Linda organised Poets and Players, hosting readings by all sorts of poets and performers, in Manchester. Other people, who knew her much better than I did, will write much more about all the things she did for, around and at the service of poetry, which she loved. There is a brief obituary by Jeffrey Wainwright here.

It was through a Poets and Players reading that I met her. At her invitation, I read at St Ann’s Church in the centre of Manchester, with Caroline Carver and Janet Loverseed — the only time I’ve ever read in a church, except at school for Christmas services.

Afterwards, Caroline and I stayed overnight in Linda’s beautiful house in Didsbury, a place of peace and light. I associate Linda with white light. It is a combination of something about her and her poem, ‘Night Vision’, which I”m going to quote in a moment or two.

Many of her poems are exceptional. This, for example, from ‘Kiss in the Dark’ in The Wedding Spy:

She has thickened around the middle
like a successful custard
on a wooden spoon.

See how tender she is towards women — loving, generous, warm. Here’s the end of ‘One Woman Dancing’. I have been this woman. Perhaps I still am:

I don’t have to dance if I don’t want to dance,
but I do, so I do. One woman dancing.
Look, there’s another. And another.
Each of us out there, eyes shut, rocking. Yes!

And in Extended Family, opposite the ‘Nice’ which is brilliant and funny and will never leave me until I leave, ‘Premature’, with more white light:

She knew about light already–
white hair, white stick
and the scent of the garden,
premature as a rampant spring
bucking the frost, regardless.

I thought Linda would buck the frost forever. The energy that emanated from her was something else. For breakfast, at her huge kitchen table, there was fresh fruit salad she had chopped that morning, with fresh mango and blueberries and thick creamy yoghourt. The mango was better than any mango I can manage to buy. I can remember her cutting it with consummate ease as though she had been doing that all her life, and laughing. I marvelled at this woman who did so much, including chopping mangos, just before more visitors arrived for a poetry session.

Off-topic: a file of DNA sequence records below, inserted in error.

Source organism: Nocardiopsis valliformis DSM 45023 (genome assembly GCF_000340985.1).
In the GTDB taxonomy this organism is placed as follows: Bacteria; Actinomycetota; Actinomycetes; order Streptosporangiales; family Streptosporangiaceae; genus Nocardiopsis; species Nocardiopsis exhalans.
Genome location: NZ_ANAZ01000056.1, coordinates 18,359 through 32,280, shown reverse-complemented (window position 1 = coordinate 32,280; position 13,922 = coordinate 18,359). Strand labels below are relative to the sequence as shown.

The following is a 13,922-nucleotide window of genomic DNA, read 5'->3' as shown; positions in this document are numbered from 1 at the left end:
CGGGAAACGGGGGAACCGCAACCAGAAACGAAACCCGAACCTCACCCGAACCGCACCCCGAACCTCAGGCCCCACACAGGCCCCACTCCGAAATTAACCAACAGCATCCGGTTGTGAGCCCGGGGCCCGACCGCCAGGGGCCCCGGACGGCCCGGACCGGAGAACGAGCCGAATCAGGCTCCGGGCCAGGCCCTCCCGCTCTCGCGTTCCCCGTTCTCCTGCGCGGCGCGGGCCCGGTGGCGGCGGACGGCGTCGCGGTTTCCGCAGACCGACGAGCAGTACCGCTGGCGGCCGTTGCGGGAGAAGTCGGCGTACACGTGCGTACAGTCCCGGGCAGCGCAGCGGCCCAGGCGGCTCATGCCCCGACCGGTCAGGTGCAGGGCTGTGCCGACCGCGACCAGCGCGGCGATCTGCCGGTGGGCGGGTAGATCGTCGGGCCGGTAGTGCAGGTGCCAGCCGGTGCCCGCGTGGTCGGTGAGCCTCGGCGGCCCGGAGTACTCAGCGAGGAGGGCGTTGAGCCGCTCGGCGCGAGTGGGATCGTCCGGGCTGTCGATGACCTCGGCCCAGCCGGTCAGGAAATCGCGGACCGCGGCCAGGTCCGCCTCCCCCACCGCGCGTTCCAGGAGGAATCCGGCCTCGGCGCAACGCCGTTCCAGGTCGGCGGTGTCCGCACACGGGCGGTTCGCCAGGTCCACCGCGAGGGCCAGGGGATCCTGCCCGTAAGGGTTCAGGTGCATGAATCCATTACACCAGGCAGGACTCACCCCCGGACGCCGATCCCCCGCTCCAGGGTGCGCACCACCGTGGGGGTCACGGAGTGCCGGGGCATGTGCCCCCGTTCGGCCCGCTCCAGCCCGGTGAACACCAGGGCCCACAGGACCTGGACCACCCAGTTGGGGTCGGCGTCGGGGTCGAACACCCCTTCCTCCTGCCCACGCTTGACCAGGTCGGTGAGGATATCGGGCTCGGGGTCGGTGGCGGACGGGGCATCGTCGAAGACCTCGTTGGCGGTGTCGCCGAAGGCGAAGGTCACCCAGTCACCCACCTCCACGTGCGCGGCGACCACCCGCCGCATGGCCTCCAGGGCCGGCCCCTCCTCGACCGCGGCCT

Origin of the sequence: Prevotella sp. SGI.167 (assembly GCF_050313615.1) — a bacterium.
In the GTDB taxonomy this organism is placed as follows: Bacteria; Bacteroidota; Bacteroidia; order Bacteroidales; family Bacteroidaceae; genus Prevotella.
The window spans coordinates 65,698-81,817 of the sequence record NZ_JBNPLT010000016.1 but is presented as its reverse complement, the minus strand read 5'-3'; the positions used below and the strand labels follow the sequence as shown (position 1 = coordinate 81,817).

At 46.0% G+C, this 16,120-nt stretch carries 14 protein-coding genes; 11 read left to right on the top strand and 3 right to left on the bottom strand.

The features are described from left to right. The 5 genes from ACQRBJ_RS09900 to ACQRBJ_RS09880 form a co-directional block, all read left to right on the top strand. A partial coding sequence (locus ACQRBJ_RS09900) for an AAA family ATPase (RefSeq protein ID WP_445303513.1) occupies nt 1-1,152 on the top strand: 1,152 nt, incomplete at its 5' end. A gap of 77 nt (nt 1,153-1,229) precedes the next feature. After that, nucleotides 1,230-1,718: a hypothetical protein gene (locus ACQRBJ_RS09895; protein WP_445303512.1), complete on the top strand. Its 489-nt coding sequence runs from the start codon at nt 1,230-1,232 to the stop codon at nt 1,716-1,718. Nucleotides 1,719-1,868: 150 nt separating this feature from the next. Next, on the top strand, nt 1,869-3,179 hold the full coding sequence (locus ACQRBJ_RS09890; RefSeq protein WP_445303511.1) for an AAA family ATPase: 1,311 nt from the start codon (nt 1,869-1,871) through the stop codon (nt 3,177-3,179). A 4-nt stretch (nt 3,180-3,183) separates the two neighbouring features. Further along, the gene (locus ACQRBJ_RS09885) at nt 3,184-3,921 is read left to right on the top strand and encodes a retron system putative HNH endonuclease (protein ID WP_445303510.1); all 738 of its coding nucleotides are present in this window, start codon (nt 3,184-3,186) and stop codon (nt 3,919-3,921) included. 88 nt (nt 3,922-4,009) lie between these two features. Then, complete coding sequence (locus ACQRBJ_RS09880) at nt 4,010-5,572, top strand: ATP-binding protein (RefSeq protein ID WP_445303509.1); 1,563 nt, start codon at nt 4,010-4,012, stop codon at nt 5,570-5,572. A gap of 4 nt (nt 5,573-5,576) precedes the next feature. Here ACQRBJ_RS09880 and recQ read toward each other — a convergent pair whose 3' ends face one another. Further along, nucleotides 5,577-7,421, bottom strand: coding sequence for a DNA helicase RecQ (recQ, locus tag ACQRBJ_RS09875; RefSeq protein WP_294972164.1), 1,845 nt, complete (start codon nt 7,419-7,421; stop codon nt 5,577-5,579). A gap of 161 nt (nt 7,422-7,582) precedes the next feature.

I think mango and Scotland are impossible to combine with conviction. But I often buy blueberries, extortionate as they are, and when I eat them, I think of Linda. Always. I am not even making this up, and of course, she didn’t know this, because I didn’t tell her. So much we don’t say.

I intended to spend more time with her, some time in the future which now she hasn’t got. This is mortality. We go along, and along a bit more, and along a bit more, and then our light goes out.

The blossom outside today is incredible. Summer has arrived without warning, bypassing most of spring. You can practically see buds swelling and opening into leaves and flowers, like BBC documentary film on fast-forward. And it’s wonderful and it’s sad because love and loss are the same thing.

Here is ‘Night Vision’ by Linda, for Linda. You will find her quite clearly, if you didn’t already know her, in these lines:

The bed is piled high with white.
All six plumped up pillows are white
and the night shirt I have on is white
and the lampshade and the blinds are white
and the rugs around the bed are white
and I wait here, covered, while you wash.
Then you come dripping, rubbing your rump
buffing your back, trailing the towel
and I open the duvet and draw you in
as the feathers fill their cases, freshness
from the bath, gardenia scent from the soap,
making much lighter the white in the room.
You tell me it’s time to go to sleep,
but sleep is for people blinded by dark.